Such a manoeuvre allows for a wide standing ring to be obtained. The decoupling structure provides for the panel to become displaced longitudinally so that there is no contact between any part of the panel or upwardly domed base portion with the contact surface below. A standing ring is then provided by the lower sidewall immediately adjacent the decoupling structure.

Further, by gaining greater control over the inverting motion and forces, it is possible to allow the initiator portion to share the same steep angle as the control portion. This allows for increased volume displacement during inversion and increased resistance to any reversion back to the original position.

Referring to the accompanying drawings, FIG. 1 shows, by way of example only, and in a diagrammatic cross sectional view, a container in the form of a bottle. This is referenced generally by arrow 10 with a typical neck portion 12 and a side wall 9 extending to a lower portion of the side wall 11 and an underneath base portion 2.

The container 10 will typically be blow moulded from any suitable plastics material but typically this will be polyethylene terephthalate (PET).

The base 2 is shown provided with a plurality of reinforcing ribs 3 so as to form the typical “champagne” base although this is merely by way of example only.

In FIG. 1 the lower side wall portion 11, which operates as a pressure panel, is shown in its unfolded position so that a ring or annular portion 6 is positioned above the level of the bottom of the base 2 which is forming the standing ring or support 4 for the container 10.

In FIG. 2 the lower side wall portion 11 is shown having folded inwardly so that the ring or annular portion 6 is positioned below the level of the bottom of the base 2 and is forming the new standing ring or support for the container 10.

To assist this occurring, and as will be seen particularly in FIGS. 3 and 4, immediately adjacent the ring or annular portion 6 there may be an instep or recess 8 and decoupling structure 13, in this case a substantially flat, non-ribbed region, which after folding enables the base portion 2 to effectively completely disappear within the bottom of the container and above the line A-A. Many other configurations for the decoupling structure 13 are envisioned, however.

Referring now particularly to FIG. 5, the base 2 with its strengthening ribs 3 is shown surrounded by the bottom annular portion 11 of the side wall 9 and the annular structure 13. The bottom portion 11 is shown in this particular embodiment as having an initiator portion 1 which forms part of the collapsing or inverting section which yields to a longitudinally-directed collapsing force before the rest of the collapsing or folding section. The base 2 is shown provided within the typical base standing ring 4, which will be the first support position for the container 10 prior to the inversion of the folding panel.

Associated with the initiator portion 1 is a control portion 5 which in this embodiment is a more steeply angled inverting section which will resist standing from the collapsed state.

Forming the outer perimeter of the bottom portion 11 of the side wall 9 is shown the side waif standing ring or annular portion 6 which following collapsing of the panel 11 will provide the new container support.

To allow for increased evacuation of vacuum it will be appreciated that it is preferable to provide a steep angle to the control portion 5 of the pressure panel 11. As shown in FIG. 6 the panel control portion 5 is generally set with an angle varying between 30 degrees and 45 degrees. It is preferable to ensure an angle is set above 10 degrees at least. The initiator portion 1 may in this embodiment have a lesser angle of perhaps al least 10 degrees less than the control portion.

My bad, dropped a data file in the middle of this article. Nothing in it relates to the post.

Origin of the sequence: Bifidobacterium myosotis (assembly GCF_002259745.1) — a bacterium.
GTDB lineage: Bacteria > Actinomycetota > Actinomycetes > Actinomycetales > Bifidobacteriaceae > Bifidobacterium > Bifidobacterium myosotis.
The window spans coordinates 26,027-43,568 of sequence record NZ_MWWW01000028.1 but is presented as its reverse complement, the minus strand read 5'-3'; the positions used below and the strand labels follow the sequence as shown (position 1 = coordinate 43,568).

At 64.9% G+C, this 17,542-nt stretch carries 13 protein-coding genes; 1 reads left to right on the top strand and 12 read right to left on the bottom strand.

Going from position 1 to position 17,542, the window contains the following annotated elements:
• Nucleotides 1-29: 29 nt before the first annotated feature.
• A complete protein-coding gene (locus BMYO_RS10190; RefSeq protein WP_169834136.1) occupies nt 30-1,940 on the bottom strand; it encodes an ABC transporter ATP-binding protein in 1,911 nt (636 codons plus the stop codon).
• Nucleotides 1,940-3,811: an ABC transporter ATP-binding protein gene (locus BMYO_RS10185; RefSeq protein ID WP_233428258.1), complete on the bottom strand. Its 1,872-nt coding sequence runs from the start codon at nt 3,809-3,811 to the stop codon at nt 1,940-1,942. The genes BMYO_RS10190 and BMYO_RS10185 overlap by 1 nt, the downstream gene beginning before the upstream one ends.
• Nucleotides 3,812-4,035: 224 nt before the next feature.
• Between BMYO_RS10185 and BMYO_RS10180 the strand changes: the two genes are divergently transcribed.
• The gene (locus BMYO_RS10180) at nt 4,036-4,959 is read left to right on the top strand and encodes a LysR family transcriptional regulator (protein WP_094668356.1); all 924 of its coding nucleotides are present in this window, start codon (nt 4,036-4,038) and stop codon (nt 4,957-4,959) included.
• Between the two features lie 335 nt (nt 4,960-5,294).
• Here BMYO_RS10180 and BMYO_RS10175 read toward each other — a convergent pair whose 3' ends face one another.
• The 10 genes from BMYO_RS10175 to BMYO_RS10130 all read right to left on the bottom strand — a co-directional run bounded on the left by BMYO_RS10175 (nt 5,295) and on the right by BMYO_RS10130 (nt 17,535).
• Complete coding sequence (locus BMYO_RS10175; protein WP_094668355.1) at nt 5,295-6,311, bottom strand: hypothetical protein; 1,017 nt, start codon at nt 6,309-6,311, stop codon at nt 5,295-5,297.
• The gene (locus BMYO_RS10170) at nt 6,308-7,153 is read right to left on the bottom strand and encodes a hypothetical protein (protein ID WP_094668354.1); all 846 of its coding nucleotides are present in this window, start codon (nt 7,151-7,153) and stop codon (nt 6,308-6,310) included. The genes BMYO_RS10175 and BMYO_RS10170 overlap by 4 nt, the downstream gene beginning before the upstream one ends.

By way of example, it will be appreciated that when the panel 11 is inverted by mechanical compression it will undergo an angular change that is double that provided to it. If the conical control portion 5 is set to 10 degrees it will provide a panel change equivalent to degrees. At such a low angle it has been found to provide an inadequate amount of vacuum compensation in a hot-filled container. Therefore it is preferable to provide much steeper angles.

Referring to FIGS. 6 and 7, it will be appreciated that the control portion 5 may be initially set to be outwardly inclined by approximately 35 degrees and will then provide an inversion and angle change of approximately 70 degrees. The initiator portion may in this example be 20 degrees.

Referring to FIGS. 8 a and 8 b, where the same reference numerals have been used where appropriate as previously, it is envisaged that in possible embodiments of this invention the initiator portion may be reconfigured so that control portion 18 would provide essentially a continuous conical area about the base 2.

The initiator portion 1 and the control portion 5 of the embodiment of the preceding figures will now be at a common angle, such that they form a uniformly inclined panel portion.

However, initiator portion 1 may still be configured to provide the area of least resistance to inversion, such that although it shares the same angular extent as the control portion 18, it still provides an initial area of collapse or inversion. In this embodiment, initiator portion 1 causes the pressure panel 11 to begin inversion from the widest diameter adjacent the decoupling structure 13.

In this embodiment the container side walls 9 are ‘glass-like’ in construction in that there are no additional strengthening ribs or panels as might be typically found an a container, particularly if required to withstand the forces of vacuum pressure. Additionally, however, structures may be added to the conical portions of the vacuum panel 11 in order to add further control over the inversion process. For example, the conical portion of the vacuum panel 11 may be divided into fluted regions. Referring to FIGS. 8 a and 9 especially, panel portions that are convex outwardly, and evenly distributed around the central axis create regions of greater angular set 19 and regions of lesser angular set 18, may provide for greater control over inversion of the panel. Such geometry provides increased resistance to reversion of the panel, and a more even distribution of forces when in the inverted position.